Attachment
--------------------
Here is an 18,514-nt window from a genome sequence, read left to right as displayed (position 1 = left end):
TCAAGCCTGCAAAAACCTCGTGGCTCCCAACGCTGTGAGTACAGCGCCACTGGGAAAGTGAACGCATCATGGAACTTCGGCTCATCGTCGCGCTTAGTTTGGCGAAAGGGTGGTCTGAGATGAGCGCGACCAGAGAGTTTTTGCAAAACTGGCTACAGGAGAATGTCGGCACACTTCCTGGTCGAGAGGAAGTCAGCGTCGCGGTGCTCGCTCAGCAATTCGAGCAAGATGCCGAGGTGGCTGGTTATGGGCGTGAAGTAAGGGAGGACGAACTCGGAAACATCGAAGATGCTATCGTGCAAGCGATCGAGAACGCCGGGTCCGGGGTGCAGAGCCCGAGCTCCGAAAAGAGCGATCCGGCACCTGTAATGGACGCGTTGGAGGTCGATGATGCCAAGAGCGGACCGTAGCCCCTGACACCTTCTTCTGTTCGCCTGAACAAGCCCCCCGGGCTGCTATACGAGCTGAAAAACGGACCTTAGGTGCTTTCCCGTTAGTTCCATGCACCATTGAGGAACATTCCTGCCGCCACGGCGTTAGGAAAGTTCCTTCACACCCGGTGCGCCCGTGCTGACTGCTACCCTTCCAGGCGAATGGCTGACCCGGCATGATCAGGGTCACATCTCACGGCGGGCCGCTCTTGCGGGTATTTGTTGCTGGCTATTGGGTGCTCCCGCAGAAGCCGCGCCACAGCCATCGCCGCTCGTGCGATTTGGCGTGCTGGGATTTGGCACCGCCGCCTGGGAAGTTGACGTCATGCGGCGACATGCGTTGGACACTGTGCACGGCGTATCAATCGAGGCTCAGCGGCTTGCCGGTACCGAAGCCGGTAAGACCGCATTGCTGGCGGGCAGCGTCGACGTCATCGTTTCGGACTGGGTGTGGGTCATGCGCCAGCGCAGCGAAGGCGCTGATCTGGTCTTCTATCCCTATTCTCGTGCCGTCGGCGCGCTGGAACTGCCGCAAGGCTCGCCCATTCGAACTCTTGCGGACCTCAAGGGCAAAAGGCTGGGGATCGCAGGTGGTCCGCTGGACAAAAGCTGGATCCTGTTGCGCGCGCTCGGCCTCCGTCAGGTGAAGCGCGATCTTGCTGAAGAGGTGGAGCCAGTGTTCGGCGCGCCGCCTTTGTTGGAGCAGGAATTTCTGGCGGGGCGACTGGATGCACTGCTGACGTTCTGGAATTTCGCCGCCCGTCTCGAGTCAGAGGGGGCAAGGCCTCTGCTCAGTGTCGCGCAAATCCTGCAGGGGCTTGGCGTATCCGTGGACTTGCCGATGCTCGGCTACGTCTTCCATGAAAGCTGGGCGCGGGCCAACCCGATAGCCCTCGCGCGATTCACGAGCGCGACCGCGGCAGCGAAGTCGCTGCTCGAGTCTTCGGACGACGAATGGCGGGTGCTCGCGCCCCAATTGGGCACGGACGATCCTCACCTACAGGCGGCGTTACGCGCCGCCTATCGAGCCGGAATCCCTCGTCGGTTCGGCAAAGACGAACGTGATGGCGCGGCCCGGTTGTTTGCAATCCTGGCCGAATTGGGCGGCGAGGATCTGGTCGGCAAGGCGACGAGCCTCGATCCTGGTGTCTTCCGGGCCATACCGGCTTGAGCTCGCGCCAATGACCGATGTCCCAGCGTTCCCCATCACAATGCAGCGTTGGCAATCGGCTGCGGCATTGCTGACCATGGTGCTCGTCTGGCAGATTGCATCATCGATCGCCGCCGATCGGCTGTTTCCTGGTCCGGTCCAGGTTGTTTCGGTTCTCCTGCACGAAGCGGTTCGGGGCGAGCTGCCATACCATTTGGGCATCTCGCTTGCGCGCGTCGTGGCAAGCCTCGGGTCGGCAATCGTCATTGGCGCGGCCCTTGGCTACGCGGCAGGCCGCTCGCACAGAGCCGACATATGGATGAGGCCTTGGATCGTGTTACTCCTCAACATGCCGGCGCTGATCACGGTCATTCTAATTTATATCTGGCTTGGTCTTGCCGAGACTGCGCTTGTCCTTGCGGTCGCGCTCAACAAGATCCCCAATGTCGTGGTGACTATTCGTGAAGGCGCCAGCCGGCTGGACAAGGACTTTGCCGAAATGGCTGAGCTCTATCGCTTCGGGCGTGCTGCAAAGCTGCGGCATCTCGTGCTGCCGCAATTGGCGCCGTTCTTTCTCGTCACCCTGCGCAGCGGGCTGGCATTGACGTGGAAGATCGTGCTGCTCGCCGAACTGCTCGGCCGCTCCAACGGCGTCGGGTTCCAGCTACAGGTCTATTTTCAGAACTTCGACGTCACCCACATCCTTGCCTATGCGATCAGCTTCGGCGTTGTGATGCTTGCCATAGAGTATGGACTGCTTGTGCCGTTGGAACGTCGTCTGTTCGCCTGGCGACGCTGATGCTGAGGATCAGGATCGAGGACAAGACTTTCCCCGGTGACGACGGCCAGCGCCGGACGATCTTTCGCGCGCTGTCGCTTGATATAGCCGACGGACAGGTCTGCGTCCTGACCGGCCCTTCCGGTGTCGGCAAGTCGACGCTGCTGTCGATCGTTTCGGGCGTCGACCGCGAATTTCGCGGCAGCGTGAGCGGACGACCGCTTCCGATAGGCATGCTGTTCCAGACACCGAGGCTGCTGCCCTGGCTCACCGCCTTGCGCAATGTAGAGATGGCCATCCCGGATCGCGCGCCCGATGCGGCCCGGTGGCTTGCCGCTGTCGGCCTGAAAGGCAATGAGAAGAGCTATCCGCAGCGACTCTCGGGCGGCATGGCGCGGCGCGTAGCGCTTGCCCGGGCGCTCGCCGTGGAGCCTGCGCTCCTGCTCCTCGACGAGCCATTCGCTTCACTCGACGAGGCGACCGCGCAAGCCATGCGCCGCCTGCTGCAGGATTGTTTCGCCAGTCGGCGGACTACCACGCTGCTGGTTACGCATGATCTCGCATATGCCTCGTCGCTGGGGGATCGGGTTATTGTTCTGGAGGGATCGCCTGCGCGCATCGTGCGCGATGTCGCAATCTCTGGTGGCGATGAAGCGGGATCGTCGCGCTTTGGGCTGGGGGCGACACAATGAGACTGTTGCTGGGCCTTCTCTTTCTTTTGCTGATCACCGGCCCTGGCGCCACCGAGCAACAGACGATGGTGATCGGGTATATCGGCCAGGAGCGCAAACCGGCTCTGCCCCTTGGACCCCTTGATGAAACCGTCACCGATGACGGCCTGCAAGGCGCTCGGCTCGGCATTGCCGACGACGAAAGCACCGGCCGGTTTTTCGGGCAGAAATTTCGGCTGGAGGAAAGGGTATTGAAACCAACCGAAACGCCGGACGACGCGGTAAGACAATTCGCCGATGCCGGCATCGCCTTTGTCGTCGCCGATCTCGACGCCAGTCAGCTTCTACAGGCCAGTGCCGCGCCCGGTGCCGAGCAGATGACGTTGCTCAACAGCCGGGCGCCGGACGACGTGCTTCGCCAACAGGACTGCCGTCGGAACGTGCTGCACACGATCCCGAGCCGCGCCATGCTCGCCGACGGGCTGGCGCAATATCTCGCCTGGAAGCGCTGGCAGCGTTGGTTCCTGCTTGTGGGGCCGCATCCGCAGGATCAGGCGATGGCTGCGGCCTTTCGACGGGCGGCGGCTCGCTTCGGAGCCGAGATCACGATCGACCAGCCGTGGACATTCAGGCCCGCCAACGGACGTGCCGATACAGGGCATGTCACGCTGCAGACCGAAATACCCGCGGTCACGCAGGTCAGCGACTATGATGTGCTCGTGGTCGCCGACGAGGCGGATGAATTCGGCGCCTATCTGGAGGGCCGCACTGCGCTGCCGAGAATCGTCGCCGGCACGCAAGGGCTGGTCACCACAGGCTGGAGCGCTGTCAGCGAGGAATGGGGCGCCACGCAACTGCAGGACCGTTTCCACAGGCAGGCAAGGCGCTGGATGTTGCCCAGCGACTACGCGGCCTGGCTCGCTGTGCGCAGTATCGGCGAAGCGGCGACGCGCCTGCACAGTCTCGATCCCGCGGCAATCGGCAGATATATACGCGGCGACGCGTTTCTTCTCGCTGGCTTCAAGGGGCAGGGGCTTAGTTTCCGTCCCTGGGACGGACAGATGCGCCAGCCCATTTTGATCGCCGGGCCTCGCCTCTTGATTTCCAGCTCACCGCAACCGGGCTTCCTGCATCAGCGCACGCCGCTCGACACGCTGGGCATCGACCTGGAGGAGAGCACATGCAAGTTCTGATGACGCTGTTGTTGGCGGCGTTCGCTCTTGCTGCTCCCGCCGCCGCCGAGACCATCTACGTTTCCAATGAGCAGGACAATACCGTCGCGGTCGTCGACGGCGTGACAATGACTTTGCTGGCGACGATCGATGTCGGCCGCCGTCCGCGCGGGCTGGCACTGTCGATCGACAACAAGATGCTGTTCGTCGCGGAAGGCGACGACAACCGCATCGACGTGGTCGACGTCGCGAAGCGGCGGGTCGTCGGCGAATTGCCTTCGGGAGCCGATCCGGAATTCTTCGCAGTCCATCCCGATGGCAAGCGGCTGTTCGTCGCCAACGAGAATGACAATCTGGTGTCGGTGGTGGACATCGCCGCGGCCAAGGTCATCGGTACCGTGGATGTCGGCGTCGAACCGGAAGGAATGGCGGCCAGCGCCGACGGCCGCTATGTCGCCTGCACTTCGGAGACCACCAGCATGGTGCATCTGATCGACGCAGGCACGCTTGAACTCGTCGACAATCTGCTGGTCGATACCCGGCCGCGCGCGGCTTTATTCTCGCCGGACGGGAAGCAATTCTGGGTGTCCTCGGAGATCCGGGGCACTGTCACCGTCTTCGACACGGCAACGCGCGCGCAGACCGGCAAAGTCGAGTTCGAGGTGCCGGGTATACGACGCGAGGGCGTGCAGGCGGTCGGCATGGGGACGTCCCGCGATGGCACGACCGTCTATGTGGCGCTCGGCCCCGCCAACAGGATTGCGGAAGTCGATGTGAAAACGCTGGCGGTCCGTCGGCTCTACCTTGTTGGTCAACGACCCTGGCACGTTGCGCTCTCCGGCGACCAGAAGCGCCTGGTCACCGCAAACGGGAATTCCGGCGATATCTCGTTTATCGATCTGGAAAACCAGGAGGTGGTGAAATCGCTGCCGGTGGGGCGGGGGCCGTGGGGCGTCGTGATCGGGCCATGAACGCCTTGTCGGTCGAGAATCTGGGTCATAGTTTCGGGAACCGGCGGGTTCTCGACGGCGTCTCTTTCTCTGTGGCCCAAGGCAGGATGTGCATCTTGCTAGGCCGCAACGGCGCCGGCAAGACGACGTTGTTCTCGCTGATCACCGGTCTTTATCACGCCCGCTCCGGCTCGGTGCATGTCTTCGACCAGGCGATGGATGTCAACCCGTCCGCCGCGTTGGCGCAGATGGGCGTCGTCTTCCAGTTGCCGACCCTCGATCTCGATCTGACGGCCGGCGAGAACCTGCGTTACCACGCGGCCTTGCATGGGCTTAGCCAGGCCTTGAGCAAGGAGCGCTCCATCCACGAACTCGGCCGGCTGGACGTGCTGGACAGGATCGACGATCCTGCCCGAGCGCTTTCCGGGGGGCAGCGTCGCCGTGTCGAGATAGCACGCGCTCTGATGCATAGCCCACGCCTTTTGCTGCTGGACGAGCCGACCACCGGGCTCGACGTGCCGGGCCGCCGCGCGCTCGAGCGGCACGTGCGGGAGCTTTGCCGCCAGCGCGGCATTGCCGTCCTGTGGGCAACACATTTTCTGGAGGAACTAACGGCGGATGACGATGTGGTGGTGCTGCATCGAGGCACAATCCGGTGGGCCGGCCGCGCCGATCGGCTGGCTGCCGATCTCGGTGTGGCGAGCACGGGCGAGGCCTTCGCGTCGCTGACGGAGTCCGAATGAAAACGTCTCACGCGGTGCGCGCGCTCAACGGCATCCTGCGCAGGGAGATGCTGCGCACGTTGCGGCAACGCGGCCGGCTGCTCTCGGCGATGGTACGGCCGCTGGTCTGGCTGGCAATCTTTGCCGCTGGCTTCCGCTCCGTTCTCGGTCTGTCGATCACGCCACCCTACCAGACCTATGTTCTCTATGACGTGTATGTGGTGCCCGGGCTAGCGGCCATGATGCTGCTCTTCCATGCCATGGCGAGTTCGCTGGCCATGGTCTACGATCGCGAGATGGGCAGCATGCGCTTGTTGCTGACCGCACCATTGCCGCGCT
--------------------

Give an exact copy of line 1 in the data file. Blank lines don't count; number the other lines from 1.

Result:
Here is an 18,514-nt window from a genome sequence, read left to right as displayed (position 1 = left end):